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The Bath team, led by Joe Cokanasiga, came alive in the second half to shock Ulster with a strong offensive performance.

During December, there are numerous attractions to be seen in Bath, drawing in a large number of visitors to the city. These include the festive Christmas market at the abbey, the ice rink located in Vicky Park, the production of Cinderella at the Theatre Royal, and a performance by the athlete at the Recreation Ground.

In the past decade, some notable players such as Danny Cipriani, George Ford, Gavin Henson, and Rhys Priestland have made significant contributions to the club, even during difficult times when they did not achieve any victories. However, Finn Russell stands out among them as the best player since Mike Catt’s departure from the club to join London Irish 19 years ago.

There were a handful of neutral spectators in the crowd who mentioned cheerfully that they were only here to see Russell in action. A few Ulster fans, who were feeling less optimistic due to the team’s struggles with scrummaging this season, also admitted that they were mainly interested in seeing him play.

Ultimately, the game did not align with Russell’s style. However, some of his daring kicks and maneuvers were so bold that they elicited laughter from many in the audience.

He benefits from having a variety of tools at his disposal. On one hand, he had Ollie Lawrence, who is performing exceptionally well, and on the other, frequently, the relentless Alfie Barbeary, who led a strong Bath team. Their victory was largely due to the gritty, unattractive style of rugby played by Barbeary and the other forwards in the latter half of the game, particularly props Will Stuart and Beno Obano, who were awarded man of the match.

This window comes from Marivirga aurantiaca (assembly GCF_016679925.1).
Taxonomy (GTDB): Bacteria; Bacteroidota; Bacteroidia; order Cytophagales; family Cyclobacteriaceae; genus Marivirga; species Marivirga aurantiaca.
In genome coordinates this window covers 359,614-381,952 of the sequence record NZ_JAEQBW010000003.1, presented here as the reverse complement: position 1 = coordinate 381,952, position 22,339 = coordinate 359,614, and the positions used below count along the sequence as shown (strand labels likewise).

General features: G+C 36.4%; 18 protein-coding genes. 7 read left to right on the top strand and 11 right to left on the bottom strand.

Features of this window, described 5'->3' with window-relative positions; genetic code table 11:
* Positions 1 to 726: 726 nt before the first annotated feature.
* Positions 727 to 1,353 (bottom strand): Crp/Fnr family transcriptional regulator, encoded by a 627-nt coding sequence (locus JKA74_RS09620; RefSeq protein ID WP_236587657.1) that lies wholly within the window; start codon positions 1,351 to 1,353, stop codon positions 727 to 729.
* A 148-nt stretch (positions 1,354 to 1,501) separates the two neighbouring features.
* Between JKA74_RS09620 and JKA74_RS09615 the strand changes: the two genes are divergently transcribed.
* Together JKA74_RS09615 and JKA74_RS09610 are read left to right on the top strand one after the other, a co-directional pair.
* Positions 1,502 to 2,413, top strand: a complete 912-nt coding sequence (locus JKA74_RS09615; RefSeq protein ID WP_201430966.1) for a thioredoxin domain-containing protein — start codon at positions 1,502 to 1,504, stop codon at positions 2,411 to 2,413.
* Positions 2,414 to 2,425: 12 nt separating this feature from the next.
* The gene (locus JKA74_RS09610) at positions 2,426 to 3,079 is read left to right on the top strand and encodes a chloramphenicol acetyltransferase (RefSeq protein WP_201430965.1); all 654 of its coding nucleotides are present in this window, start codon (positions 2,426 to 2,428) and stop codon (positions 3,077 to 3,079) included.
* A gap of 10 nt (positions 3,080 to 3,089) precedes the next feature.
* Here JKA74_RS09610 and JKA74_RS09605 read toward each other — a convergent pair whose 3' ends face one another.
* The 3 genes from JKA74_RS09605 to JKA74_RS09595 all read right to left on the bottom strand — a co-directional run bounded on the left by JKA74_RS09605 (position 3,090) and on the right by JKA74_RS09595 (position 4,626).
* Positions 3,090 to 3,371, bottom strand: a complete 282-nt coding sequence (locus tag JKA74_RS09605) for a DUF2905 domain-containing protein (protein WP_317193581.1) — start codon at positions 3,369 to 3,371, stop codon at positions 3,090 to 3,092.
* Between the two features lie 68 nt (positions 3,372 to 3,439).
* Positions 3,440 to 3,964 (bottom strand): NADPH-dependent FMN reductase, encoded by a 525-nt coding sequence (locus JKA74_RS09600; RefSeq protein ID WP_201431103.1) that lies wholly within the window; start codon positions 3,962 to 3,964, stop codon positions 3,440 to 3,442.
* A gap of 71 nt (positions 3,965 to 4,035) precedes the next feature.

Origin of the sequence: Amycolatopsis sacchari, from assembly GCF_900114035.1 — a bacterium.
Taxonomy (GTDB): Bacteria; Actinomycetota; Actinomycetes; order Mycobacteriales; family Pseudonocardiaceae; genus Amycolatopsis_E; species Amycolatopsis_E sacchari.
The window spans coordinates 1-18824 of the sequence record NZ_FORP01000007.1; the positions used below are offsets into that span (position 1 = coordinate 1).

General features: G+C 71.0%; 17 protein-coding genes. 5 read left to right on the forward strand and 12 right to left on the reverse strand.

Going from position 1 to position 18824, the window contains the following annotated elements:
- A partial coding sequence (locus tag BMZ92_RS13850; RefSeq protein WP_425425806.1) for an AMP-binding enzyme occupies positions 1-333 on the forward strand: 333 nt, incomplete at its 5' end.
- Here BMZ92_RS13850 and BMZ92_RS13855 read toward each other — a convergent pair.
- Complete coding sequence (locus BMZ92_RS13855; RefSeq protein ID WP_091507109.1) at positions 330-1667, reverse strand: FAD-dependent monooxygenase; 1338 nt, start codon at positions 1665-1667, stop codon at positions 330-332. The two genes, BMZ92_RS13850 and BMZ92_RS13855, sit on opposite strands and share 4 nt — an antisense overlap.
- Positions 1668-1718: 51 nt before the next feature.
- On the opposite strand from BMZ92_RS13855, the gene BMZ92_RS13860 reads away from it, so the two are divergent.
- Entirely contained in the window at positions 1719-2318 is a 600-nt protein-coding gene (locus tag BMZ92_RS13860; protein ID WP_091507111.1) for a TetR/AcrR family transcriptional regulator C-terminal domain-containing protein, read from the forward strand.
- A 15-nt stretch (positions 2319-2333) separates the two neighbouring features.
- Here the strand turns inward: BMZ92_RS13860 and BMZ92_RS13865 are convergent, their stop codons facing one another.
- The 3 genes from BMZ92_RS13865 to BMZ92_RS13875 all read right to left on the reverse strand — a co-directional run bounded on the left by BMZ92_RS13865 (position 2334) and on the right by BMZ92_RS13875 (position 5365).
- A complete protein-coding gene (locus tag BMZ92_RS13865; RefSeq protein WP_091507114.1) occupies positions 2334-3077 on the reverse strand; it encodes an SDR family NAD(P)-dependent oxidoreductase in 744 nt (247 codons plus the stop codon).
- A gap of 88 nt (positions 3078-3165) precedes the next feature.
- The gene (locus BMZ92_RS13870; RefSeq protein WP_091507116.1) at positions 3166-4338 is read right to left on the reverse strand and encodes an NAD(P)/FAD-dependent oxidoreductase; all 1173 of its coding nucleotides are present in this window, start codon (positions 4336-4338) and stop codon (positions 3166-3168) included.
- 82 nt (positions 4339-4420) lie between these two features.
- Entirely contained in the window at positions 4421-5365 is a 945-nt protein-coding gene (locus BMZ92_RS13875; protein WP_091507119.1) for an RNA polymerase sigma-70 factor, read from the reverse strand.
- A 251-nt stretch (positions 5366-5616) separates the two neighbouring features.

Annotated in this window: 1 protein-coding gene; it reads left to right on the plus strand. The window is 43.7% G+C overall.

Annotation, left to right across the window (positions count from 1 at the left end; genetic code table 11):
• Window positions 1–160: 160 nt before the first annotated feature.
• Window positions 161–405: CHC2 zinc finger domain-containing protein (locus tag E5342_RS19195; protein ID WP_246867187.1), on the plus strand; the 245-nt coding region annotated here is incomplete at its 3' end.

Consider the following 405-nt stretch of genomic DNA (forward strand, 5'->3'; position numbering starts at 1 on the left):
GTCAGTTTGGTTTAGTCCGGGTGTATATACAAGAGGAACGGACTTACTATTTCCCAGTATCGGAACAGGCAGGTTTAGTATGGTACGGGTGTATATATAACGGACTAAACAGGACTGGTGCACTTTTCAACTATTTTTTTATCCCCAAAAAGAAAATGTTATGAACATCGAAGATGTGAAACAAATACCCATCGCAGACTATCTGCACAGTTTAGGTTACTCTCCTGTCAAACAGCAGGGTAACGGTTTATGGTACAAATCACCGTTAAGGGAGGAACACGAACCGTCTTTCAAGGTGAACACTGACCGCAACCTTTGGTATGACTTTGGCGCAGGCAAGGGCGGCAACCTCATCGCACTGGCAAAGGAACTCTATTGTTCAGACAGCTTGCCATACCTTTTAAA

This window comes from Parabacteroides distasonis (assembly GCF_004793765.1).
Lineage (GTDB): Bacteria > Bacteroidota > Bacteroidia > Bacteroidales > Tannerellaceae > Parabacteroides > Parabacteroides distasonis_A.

At halftime, they were behind 14-8, but their dominance in the second half was even more impressive. The game had gone back and forth for 50 minutes, but by the 70th minute, a clear winner was determined. In the first half, tries were scarce until three were suddenly scored just before the break.

Bath was the first team to score, with a quick and precise pass from Ben Spencer to Joe Cokanasiga on the right side. Jacob Stockdale attempted to catch up and make the tackle, but it was like trying to halt a speeding train.

As Bath seemed to be establishing a lead, Ulster made a strong comeback when Lawrence intercepted a loose pass and accidentally kicked it to Billy Burns. Burns, a local from Bath who attended school at Beechen Cliff, caught the ball and took advantage of the gap left by Lawrence. Interestingly, Burns used to work as a ballboy at this very stadium not too long ago.

Bath was still trying to comprehend what had occurred when Ulster scored their second point.

Stockdale initiated the play by sprinting down the center and receiving a kick. The ball eventually made its way to Robert Baloucoune on the right side. Baloucoune had made some threatening runs earlier in the match and this time, he utilized a series of passes with James Hume to outmaneuver Bath’s defense.

However, the second portion presented a notable contrast. Bath began to assert their strength over Ulster in the set-pieces, causing the visitors to weaken. Bath was able to score one try from a maul, another from an aggressive scrum, and two late tries from deep to ultimately seal the victory.

The Bath team faced off against Ulster’s South African rugby player, Steven Kitshoff, who had previously won the World Cup. Stuart, in particular, felt a great sense of accomplishment in outperforming him. According to the Bath head coach, Johann van Graan, “It was a personal victory for him, as he has faced Kitshoff several times in the past.” Although Van Graan did not explicitly state it, Kitshoff has typically come out on top in their matchups.

Obano expressed, in his unique manner, that he was not particularly concerned about Kitshoff. “I believe I am not a good person,” Obano stated. “I am not too bothered about whoever is on the opposing team.”

Van Graan credited the recently stitched pitch for assisting the club in the wet weather, thanks to the financial support of owner Bruce Craig. Craig’s deep pockets not only allowed for the pitch maintenance but also enabled the club to offer a competitive salary to Russell and potentially secure signings for Arundell and Snyman.

Currently, there is a sense of energy and excitement present. The team has regained their confidence and charisma. Russell’s presence exudes enough of it for everyone.

Source: theguardian.com